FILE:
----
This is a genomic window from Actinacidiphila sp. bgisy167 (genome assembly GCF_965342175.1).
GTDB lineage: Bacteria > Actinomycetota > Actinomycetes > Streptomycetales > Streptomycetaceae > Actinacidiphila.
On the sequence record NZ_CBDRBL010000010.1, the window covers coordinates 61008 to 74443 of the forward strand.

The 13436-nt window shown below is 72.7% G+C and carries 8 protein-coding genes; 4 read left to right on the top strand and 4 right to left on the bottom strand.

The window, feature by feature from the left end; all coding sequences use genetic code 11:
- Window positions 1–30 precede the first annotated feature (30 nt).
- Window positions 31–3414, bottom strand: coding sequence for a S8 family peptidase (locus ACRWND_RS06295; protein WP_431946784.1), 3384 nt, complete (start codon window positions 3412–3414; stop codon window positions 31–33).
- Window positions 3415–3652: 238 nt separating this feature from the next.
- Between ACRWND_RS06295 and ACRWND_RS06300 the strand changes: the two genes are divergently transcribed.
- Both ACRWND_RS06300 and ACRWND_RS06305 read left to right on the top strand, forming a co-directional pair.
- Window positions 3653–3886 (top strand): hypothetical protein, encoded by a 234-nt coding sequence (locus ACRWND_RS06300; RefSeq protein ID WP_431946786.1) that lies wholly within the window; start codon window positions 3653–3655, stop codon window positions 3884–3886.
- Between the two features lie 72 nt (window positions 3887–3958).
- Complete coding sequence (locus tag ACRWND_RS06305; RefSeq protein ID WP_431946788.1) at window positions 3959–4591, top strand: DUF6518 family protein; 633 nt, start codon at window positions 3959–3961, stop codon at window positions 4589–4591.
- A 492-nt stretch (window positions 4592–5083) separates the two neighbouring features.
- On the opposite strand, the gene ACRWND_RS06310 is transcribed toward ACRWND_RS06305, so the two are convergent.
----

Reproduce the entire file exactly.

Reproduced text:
This is a genomic window from Actinacidiphila sp. bgisy167 (genome assembly GCF_965342175.1).
GTDB lineage: Bacteria > Actinomycetota > Actinomycetes > Streptomycetales > Streptomycetaceae > Actinacidiphila.
On the sequence record NZ_CBDRBL010000010.1, the window covers coordinates 61008 to 74443 of the forward strand.

The 13436-nt window shown below is 72.7% G+C and carries 8 protein-coding genes; 4 read left to right on the top strand and 4 right to left on the bottom strand.

The window, feature by feature from the left end; all coding sequences use genetic code 11:
- Window positions 1–30 precede the first annotated feature (30 nt).
- Window positions 31–3414, bottom strand: coding sequence for a S8 family peptidase (locus ACRWND_RS06295; protein WP_431946784.1), 3384 nt, complete (start codon window positions 3412–3414; stop codon window positions 31–33).
- Window positions 3415–3652: 238 nt separating this feature from the next.
- Between ACRWND_RS06295 and ACRWND_RS06300 the strand changes: the two genes are divergently transcribed.
- Both ACRWND_RS06300 and ACRWND_RS06305 read left to right on the top strand, forming a co-directional pair.
- Window positions 3653–3886 (top strand): hypothetical protein, encoded by a 234-nt coding sequence (locus ACRWND_RS06300; RefSeq protein ID WP_431946786.1) that lies wholly within the window; start codon window positions 3653–3655, stop codon window positions 3884–3886.
- Between the two features lie 72 nt (window positions 3887–3958).
- Complete coding sequence (locus tag ACRWND_RS06305; RefSeq protein ID WP_431946788.1) at window positions 3959–4591, top strand: DUF6518 family protein; 633 nt, start codon at window positions 3959–3961, stop codon at window positions 4589–4591.
- A 492-nt stretch (window positions 4592–5083) separates the two neighbouring features.
- On the opposite strand, the gene ACRWND_RS06310 is transcribed toward ACRWND_RS06305, so the two are convergent.